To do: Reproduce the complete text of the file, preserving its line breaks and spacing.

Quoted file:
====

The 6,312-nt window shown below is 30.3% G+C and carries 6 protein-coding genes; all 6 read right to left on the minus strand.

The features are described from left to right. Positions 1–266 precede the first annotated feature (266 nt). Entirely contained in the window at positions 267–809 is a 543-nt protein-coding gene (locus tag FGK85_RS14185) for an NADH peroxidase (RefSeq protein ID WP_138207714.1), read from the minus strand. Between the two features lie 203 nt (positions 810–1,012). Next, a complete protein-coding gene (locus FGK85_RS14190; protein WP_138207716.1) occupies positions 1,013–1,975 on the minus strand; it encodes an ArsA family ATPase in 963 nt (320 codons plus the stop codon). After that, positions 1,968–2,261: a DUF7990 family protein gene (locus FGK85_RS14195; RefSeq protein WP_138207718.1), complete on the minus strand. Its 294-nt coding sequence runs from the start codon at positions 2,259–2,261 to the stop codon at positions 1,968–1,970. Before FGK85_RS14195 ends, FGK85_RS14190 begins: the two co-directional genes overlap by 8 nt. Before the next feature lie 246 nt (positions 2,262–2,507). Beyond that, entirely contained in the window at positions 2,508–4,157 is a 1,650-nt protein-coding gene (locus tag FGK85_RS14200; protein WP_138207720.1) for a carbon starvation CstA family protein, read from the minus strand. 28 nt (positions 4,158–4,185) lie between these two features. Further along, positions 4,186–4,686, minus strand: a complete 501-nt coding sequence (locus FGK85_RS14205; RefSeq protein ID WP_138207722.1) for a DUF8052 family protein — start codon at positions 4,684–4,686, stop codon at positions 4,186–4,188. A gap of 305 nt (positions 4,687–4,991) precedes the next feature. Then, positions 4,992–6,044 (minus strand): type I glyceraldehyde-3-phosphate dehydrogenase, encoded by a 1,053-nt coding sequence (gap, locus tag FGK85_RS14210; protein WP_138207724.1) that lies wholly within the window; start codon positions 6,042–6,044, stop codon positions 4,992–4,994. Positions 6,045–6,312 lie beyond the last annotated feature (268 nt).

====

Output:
The 6,312-nt window shown below is 30.3% G+C and carries 6 protein-coding genes; all 6 read right to left on the minus strand.

The features are described from left to right. Positions 1–266 precede the first annotated feature (266 nt). Entirely contained in the window at positions 267–809 is a 543-nt protein-coding gene (locus tag FGK85_RS14185) for an NADH peroxidase (RefSeq protein ID WP_138207714.1), read from the minus strand. Between the two features lie 203 nt (positions 810–1,012). Next, a complete protein-coding gene (locus FGK85_RS14190; protein WP_138207716.1) occupies positions 1,013–1,975 on the minus strand; it encodes an ArsA family ATPase in 963 nt (320 codons plus the stop codon). After that, positions 1,968–2,261: a DUF7990 family protein gene (locus FGK85_RS14195; RefSeq protein WP_138207718.1), complete on the minus strand. Its 294-nt coding sequence runs from the start codon at positions 2,259–2,261 to the stop codon at positions 1,968–1,970. Before FGK85_RS14195 ends, FGK85_RS14190 begins: the two co-directional genes overlap by 8 nt. Before the next feature lie 246 nt (positions 2,262–2,507). Beyond that, entirely contained in the window at positions 2,508–4,157 is a 1,650-nt protein-coding gene (locus tag FGK85_RS14200; protein WP_138207720.1) for a carbon starvation CstA family protein, read from the minus strand. 28 nt (positions 4,158–4,185) lie between these two features. Further along, positions 4,186–4,686, minus strand: a complete 501-nt coding sequence (locus FGK85_RS14205; RefSeq protein ID WP_138207722.1) for a DUF8052 family protein — start codon at positions 4,684–4,686, stop codon at positions 4,186–4,188. A gap of 305 nt (positions 4,687–4,991) precedes the next feature. Then, positions 4,992–6,044 (minus strand): type I glyceraldehyde-3-phosphate dehydrogenase, encoded by a 1,053-nt coding sequence (gap, locus tag FGK85_RS14210; protein WP_138207724.1) that lies wholly within the window; start codon positions 6,042–6,044, stop codon positions 4,992–4,994. Positions 6,045–6,312 lie beyond the last annotated feature (268 nt).